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Photo via Malala Fund Blog/NASA
Photo via Malala.org/NASA

Human rights hero, Nobel Peace Prize winner and now an asteroid — the girl who stood up to the Taliban is now immortalized in space.

Dr. Amy Mainzer, an astronomer at NASA’s Jet Propulsion Lab, has named the asteroid she discovered after Malala Yousafzai, the Pakistani girl who survived an assassination attempt and has become a champion for women’s rights everywhere.

Photo via Malala.org/Tanya  Malott
Photo via Malala.org/Tanya Malott

“It is a great honor to be able to name an asteroid after Malala,” Mainzer writes on Malala’s blog. “My postdoctoral fellow Dr. Carrie Nugent brought to my attention the fact that although many asteroids have been named, very few have been named to honor the contributions of women (and particularly women of color).”

Asteroid 316201 is now known as “Malala 316201.” It is located in the main asteroid belt between Mars and Jupiter, and orbits the sun every 5.5 years, Mainzer writes.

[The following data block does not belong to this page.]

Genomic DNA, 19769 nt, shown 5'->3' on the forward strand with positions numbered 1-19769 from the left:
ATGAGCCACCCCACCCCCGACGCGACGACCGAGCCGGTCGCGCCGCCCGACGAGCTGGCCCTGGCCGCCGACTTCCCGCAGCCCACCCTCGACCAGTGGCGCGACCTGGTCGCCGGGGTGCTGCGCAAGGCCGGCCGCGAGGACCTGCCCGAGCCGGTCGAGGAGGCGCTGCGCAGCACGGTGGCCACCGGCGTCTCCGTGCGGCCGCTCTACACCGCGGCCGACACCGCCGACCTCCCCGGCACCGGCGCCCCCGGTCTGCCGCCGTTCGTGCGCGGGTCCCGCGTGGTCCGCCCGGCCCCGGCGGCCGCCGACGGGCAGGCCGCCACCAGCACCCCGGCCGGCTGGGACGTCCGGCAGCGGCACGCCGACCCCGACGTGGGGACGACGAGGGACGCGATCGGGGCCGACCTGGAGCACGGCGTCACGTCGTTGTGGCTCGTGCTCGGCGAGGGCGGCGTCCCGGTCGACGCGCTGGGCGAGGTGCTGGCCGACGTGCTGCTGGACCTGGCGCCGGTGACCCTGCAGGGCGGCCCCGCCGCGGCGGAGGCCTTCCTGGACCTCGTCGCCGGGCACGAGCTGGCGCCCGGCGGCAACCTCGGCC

Mainzer is hoping the move will spark interest in STEM for young women everywhere.

“My advice to young girls is that science and engineering are for everyone!” Mainzer continues. “We desperately need the brainpower of all smart people to solve some of humanity’s most difficult problems, and we can’t afford to reject half the population’s. Plus, it is a wonderful feeling to learn about the world around you – it’s a job you will fall in love with each day.”

Photo via NASA
Photo via Malala.org/NASA
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